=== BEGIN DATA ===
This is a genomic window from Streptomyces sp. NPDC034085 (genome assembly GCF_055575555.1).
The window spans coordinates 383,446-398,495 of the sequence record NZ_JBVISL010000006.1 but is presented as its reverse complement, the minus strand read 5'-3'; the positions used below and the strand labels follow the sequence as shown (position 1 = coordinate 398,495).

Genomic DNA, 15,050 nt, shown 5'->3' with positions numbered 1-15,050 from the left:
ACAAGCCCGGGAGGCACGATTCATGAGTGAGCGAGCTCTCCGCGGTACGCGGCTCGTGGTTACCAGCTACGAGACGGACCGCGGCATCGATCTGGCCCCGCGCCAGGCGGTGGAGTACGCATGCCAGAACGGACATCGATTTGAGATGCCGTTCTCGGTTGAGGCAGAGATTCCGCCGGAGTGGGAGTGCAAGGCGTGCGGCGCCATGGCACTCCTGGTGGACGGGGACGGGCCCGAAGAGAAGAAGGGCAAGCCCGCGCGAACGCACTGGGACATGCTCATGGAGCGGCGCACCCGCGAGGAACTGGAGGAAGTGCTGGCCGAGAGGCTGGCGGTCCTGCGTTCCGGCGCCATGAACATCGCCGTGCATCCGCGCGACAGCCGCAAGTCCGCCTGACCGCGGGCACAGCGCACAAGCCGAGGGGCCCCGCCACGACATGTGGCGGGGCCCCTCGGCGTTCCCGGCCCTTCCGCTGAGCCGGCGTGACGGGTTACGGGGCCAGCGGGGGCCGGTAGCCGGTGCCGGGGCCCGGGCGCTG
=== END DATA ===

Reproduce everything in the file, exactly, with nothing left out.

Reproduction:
This is a genomic window from Streptomyces sp. NPDC034085 (genome assembly GCF_055575555.1).
The window spans coordinates 383,446-398,495 of the sequence record NZ_JBVISL010000006.1 but is presented as its reverse complement, the minus strand read 5'-3'; the positions used below and the strand labels follow the sequence as shown (position 1 = coordinate 398,495).

Genomic DNA, 15,050 nt, shown 5'->3' with positions numbered 1-15,050 from the left:
ACAAGCCCGGGAGGCACGATTCATGAGTGAGCGAGCTCTCCGCGGTACGCGGCTCGTGGTTACCAGCTACGAGACGGACCGCGGCATCGATCTGGCCCCGCGCCAGGCGGTGGAGTACGCATGCCAGAACGGACATCGATTTGAGATGCCGTTCTCGGTTGAGGCAGAGATTCCGCCGGAGTGGGAGTGCAAGGCGTGCGGCGCCATGGCACTCCTGGTGGACGGGGACGGGCCCGAAGAGAAGAAGGGCAAGCCCGCGCGAACGCACTGGGACATGCTCATGGAGCGGCGCACCCGCGAGGAACTGGAGGAAGTGCTGGCCGAGAGGCTGGCGGTCCTGCGTTCCGGCGCCATGAACATCGCCGTGCATCCGCGCGACAGCCGCAAGTCCGCCTGACCGCGGGCACAGCGCACAAGCCGAGGGGCCCCGCCACGACATGTGGCGGGGCCCCTCGGCGTTCCCGGCCCTTCCGCTGAGCCGGCGTGACGGGTTACGGGGCCAGCGGGGGCCGGTAGCCGGTGCCGGGGCCCGGGCGCTG